Harper Lee is, undeniably, one of the most prominent authors of our time. This past summer, controversy surrounded the release of her new book, Go Set a Watchman. Due to the author’s old age, the question was raised of whether she truly approved of the book’s publication or was coerced into allowing the book to be released.
Go Set a Watchman was written before To Kill a Mockingbird, but Lee’s publisher suggested that she take all the parts about Scout’s childhood and make those into a novel, and unfortunately, the first-draft nature of this newly released book shines through.
The novel is set about twenty years after the events of the perennial classic To Kill a Mockingbird. Scout Finch, the lovable tomboy from Lee’s first publication, has matured into a woman who comes home to Maycomb County for a few weeks. But all the characters we loved in To Kill a Mockingbird are either dead or have changed significantly. Jem, Scout’s older brother, is dead, and her friend Dill is nowhere to be found. And Atticus, once the hero of many a man across the country, the bastion of justice in a racist South, is portrayed as just another racist who wants African-Americans to “stay in their place.”
As soon as Scout returns, we are introduced to her boyfriend, Henry “Hank” Clinton, who seems to be the perfect model of courtesy and grace. Atticus, seen through the lens of Scout’s youth, still seems to be the hero, but things quickly start to go sour. Jean Louise, as the protagonist prefers to be called now, soon finds a brochure for a “citizens’ council” on a table in her father’s house. Clearly racist, the brochure is full of admonitions against allowing the African-American race to flourish as well as supposed reasons for their inferiority. Jean Louise, disgusted, goes to the location of the next meeting, where she sees both Atticus and Hank nodding along with the other racists of the county.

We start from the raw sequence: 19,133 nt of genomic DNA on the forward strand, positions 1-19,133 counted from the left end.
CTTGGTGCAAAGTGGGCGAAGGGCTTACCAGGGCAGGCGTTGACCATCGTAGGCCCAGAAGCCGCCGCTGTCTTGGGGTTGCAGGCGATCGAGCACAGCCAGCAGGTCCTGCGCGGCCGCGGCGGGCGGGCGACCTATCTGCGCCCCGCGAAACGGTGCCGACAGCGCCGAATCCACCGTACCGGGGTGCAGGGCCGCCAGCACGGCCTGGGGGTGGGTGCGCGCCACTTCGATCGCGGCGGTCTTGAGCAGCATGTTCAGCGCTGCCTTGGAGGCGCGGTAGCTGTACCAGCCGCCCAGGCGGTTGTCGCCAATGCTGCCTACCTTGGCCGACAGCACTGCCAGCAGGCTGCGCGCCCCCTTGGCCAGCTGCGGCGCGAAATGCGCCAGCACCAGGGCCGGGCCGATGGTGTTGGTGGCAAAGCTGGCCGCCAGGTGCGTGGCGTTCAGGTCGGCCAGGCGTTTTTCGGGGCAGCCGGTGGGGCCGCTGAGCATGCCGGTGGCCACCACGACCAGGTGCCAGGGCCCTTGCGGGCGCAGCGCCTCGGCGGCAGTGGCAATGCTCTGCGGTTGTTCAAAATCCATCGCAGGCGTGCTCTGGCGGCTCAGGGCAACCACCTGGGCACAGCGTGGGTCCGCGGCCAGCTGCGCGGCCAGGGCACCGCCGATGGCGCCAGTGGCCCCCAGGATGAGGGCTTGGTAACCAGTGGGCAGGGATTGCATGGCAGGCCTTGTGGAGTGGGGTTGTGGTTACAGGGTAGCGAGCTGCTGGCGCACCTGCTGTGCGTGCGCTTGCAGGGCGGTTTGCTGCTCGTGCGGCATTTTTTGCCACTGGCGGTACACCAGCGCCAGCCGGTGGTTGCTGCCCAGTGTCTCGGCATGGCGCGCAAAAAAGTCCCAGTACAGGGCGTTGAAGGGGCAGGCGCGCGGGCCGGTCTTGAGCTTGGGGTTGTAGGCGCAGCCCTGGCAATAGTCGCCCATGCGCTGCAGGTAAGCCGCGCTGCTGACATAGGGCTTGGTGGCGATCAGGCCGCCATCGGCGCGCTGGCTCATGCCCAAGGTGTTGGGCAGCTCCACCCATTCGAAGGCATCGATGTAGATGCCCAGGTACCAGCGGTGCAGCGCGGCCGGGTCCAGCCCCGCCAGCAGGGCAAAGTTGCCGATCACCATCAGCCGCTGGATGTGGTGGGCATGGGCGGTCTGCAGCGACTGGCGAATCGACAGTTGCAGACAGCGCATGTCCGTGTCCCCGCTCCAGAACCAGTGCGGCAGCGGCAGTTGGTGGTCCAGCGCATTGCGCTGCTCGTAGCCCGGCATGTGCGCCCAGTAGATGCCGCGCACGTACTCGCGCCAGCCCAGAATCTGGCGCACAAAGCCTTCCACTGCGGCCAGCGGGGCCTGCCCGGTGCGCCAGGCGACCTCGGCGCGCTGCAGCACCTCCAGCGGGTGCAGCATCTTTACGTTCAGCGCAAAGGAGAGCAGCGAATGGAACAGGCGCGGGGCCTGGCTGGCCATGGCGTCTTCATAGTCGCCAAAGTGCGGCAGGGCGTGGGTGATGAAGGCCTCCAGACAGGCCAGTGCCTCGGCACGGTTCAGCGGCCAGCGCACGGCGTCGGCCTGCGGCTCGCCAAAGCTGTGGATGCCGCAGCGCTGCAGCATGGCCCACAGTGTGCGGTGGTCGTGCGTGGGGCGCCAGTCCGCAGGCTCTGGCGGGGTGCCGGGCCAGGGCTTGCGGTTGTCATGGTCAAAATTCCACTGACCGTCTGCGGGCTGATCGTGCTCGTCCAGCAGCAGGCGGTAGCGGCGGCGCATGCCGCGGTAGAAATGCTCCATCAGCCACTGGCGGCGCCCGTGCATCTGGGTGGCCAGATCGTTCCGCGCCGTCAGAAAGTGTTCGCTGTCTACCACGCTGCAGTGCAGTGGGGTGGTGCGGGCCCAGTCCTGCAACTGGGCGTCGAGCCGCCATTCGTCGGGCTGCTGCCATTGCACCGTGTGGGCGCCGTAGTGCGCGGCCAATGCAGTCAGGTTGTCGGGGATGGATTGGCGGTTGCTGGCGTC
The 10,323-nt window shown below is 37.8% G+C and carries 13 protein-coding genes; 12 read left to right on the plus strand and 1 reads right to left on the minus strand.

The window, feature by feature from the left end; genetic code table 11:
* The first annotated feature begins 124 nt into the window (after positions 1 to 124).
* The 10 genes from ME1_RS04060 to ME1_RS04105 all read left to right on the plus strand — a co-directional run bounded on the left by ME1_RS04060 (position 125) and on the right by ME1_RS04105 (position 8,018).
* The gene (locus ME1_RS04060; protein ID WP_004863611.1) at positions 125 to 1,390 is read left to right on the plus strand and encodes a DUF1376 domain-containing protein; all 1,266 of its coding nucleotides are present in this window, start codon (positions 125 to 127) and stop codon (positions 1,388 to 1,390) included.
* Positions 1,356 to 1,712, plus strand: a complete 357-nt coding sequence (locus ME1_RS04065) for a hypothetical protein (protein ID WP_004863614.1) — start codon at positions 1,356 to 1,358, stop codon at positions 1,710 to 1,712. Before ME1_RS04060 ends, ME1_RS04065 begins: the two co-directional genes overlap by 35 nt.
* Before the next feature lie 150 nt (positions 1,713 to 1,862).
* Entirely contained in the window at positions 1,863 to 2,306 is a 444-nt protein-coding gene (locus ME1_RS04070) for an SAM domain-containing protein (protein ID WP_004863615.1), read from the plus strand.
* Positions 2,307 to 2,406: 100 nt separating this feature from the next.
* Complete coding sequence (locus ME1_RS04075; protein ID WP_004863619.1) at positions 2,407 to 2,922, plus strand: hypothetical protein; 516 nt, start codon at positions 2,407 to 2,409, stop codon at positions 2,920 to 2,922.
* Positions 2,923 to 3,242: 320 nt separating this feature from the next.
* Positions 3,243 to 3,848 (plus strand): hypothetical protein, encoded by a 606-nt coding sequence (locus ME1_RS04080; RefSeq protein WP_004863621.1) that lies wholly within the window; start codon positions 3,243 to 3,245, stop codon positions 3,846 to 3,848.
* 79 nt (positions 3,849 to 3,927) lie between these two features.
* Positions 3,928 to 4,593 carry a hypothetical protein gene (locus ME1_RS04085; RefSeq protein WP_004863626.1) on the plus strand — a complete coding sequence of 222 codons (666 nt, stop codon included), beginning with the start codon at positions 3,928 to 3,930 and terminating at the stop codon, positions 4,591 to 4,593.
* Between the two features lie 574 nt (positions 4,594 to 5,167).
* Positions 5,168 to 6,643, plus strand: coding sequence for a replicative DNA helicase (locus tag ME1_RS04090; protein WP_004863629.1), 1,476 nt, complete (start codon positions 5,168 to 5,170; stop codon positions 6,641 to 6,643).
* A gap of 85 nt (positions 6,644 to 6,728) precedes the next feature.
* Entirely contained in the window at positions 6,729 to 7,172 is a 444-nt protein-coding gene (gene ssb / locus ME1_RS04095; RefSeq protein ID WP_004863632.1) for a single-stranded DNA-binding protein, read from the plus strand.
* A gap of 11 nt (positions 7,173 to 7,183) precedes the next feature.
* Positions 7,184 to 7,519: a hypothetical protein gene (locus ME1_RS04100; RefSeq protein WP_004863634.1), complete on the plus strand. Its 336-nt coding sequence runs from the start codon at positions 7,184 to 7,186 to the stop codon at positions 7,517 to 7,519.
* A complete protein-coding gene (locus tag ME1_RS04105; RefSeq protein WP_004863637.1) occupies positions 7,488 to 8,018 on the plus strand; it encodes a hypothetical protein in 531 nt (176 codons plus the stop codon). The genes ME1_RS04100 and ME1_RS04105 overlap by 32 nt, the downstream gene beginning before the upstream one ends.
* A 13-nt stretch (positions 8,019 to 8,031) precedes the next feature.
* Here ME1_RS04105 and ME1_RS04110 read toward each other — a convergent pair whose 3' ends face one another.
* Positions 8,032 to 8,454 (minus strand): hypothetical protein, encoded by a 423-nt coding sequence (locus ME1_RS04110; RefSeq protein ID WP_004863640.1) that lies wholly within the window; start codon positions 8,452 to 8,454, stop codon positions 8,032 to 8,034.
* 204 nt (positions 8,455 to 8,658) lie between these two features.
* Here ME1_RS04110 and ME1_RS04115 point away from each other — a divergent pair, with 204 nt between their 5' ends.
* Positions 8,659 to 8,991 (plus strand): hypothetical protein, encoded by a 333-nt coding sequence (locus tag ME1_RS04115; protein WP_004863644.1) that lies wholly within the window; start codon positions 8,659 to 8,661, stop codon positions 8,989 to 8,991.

That is just the beginning, and that revelation of the true nature of her loved ones’ opinions set her on a journey of self-discovery that mostly involves revisiting old haunts and yelling at Atticus. But once her uncle steps in and hits her for opposing racism, which he sees as a disgrace, she no longer knows what to think. The novel ends with her accepting her loved ones as they are.
Somehow, something feels wrong about this novel. The ending seems to condone racism, as Scout ceases to be proactive in her berating of Hank and Atticus. That’s deeply disturbing; even if this novel was written in the 1960s, since Harper Lee has always been considered ahead of her time on the civil rights front. From a modern point of view, when race is such a major issue in our society, it’s all the more important to strongly advocate against any racism that might rear its head.
Not only that, but the plot and writing are choppy, even nonsensical at times; the plot mostly involves Scout bumbling around, and fails to come to any meaningful conclusion. In fact, the book hardly has an ending at all. The writing sometimes fails to remain coherent. It’s a good thing this book was written, because it is the progenitor of one of the greatest novels ever written, but, by itself, Go Set a Watchman is poorly construed and disappointing in just too many ways. 1.5/5